bold, and brave, able and willing
to fight his own battles; a sheep
is very weak and fearful. It
always runs away from danger,
12 RICHARD AND ROVER.
and never thinks of revenging
itself, but looks for protection to
others. In this the sheep is like
a true child of God, who never
thinks that he can stand alone
against any danger or evil, but
always looks to a stronger power
to guide and guard him. You
know the dog is often named in
Scripture as being most unlike
what God's people ought to be;
and this, I think, is the reason."
"God made all the animals,"
said Richard; "and he said that
all that he had made was good."
All, all is good, my dear boy,
as it comes from the great Crea-
tor's hand. Man, alas! is no
longer good, because he is not
now as God made him, but he is
like sinful Adam after he dis-
obeyed and fell. The same sin
brought a great deal of mischief
and misery among the other crea-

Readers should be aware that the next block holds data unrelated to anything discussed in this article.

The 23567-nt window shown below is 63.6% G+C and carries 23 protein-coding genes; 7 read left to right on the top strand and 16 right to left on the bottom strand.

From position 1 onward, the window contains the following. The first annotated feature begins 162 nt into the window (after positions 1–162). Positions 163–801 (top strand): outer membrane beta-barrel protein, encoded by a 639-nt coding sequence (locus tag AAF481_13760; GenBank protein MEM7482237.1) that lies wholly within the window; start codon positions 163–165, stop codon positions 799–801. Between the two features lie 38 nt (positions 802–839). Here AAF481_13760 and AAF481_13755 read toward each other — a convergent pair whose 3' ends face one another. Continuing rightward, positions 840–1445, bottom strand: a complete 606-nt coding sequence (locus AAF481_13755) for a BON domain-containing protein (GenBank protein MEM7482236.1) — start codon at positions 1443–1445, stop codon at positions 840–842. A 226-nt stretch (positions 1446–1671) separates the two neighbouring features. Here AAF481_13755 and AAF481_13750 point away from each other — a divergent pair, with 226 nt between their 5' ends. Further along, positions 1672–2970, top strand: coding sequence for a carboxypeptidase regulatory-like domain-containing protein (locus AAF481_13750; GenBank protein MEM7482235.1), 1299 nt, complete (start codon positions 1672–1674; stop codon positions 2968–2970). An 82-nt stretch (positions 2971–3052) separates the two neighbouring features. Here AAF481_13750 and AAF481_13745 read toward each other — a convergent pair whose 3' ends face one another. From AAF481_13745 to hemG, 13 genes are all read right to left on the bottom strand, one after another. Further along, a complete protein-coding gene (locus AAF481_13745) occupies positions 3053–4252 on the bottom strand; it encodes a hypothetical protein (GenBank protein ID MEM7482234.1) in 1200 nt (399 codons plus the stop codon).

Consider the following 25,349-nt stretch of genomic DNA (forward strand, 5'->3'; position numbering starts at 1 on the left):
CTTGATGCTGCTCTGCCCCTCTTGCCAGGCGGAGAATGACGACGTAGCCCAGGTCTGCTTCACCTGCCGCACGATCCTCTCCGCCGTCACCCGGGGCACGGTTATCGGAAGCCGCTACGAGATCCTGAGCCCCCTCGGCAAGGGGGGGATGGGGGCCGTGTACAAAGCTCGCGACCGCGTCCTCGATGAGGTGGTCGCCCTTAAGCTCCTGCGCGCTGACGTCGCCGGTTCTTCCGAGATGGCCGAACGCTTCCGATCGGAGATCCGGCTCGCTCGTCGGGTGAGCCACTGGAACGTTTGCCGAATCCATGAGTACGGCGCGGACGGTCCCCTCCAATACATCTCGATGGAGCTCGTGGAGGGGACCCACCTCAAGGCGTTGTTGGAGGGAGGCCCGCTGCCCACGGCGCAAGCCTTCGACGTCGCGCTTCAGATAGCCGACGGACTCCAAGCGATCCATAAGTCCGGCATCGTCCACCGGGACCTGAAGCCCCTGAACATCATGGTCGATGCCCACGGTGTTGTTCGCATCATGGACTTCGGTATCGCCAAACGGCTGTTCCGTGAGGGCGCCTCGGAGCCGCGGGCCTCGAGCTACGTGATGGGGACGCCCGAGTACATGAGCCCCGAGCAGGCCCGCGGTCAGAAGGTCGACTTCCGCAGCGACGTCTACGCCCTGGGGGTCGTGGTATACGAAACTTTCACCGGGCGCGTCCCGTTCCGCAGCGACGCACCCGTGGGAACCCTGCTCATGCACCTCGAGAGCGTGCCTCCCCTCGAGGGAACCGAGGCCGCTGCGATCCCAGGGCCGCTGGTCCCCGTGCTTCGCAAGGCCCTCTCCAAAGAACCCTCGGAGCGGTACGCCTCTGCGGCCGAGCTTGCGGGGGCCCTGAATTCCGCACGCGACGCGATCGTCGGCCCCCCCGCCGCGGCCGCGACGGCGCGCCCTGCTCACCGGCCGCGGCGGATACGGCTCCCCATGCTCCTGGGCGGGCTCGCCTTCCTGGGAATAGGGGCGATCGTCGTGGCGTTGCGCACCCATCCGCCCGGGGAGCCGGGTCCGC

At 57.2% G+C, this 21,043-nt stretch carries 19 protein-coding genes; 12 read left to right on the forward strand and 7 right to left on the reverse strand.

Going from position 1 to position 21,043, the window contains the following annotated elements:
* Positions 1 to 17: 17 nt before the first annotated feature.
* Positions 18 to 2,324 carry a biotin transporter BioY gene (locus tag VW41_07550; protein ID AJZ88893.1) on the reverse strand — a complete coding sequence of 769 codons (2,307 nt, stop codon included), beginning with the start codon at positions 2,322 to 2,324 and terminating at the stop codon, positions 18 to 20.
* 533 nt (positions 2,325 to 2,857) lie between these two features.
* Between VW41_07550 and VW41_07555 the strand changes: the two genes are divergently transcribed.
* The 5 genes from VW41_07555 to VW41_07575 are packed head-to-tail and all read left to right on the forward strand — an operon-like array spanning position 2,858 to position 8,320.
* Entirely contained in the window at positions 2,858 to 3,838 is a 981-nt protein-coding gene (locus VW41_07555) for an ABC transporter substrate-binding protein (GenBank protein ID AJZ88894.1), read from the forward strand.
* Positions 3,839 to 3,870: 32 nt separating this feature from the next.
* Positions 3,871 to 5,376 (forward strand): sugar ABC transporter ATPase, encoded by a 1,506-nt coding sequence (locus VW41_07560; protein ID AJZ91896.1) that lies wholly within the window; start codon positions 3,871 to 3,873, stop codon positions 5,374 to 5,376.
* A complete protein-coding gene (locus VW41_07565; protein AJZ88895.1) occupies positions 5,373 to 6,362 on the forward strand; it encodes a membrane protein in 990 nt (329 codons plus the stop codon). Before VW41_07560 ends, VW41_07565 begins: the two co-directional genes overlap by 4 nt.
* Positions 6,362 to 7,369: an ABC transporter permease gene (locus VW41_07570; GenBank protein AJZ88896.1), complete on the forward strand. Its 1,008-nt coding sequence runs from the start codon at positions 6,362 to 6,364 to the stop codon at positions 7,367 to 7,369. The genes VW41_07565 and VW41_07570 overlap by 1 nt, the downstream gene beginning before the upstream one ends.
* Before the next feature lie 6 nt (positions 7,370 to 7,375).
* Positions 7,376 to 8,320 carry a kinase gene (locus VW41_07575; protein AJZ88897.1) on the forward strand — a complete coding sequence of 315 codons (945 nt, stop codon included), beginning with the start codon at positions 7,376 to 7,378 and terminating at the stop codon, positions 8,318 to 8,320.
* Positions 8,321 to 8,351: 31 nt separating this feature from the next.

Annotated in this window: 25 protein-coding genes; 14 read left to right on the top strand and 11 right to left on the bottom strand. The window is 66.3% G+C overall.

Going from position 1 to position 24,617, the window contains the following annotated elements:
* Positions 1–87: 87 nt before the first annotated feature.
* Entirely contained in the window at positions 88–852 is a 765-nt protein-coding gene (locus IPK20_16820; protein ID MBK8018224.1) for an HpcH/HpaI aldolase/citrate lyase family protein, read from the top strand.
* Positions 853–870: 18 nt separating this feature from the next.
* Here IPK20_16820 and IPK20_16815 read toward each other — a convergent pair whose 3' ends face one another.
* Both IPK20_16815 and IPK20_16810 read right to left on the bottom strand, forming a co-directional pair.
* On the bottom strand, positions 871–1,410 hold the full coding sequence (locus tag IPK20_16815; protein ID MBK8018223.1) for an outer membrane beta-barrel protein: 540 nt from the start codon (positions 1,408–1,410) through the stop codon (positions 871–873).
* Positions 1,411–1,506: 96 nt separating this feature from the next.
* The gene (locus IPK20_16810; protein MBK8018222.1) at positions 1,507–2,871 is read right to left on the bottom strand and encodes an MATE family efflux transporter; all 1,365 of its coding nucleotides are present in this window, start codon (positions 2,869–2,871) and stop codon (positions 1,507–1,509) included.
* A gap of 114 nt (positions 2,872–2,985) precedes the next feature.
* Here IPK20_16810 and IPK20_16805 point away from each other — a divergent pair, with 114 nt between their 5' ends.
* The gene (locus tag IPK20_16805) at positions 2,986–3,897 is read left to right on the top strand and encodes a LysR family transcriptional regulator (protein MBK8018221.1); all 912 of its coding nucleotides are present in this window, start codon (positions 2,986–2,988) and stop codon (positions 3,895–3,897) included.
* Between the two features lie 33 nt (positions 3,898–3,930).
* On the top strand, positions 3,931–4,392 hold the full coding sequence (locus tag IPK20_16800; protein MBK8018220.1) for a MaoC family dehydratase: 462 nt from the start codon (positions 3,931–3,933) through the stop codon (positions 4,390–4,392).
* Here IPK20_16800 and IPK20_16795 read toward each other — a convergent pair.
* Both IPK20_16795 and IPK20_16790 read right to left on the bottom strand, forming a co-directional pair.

RICHARD AND ROVER. 13
tures, as we see every day; but
man has still the power to soften
much of what is savage among
them, and to make their little
lives much happier than they
usually are. See the difference
between the boys who were teas-
ing and provoking a poor dog
because he was chained up, and
those girls who are taking such
care not to hurt or to frighten
the lamb. Do you not think if the
little girls had a dog to bring up it
would lead a happy life,.and be a
good-tempered, gentle creature ?"
"Yes, sir. Rover was like a
lamb to you."
But if I had gone and beaten
him for barking at the rude boys,
what would have happened ? "
"I suppose, sir, Rover would
have sneaked into his kennel, and
always have hated the sight of
you and your stick."
14 RICHARD AND ROVER.
Just so; instead of which,
my stick is his favourite play-
thing. Yet you saw how well he
obeyed me, and gave up revenging
himself on the boys when they
were really in his power, because
I ordered him to do so."
"Did you ever beat him, sir?"
Then it must have been be-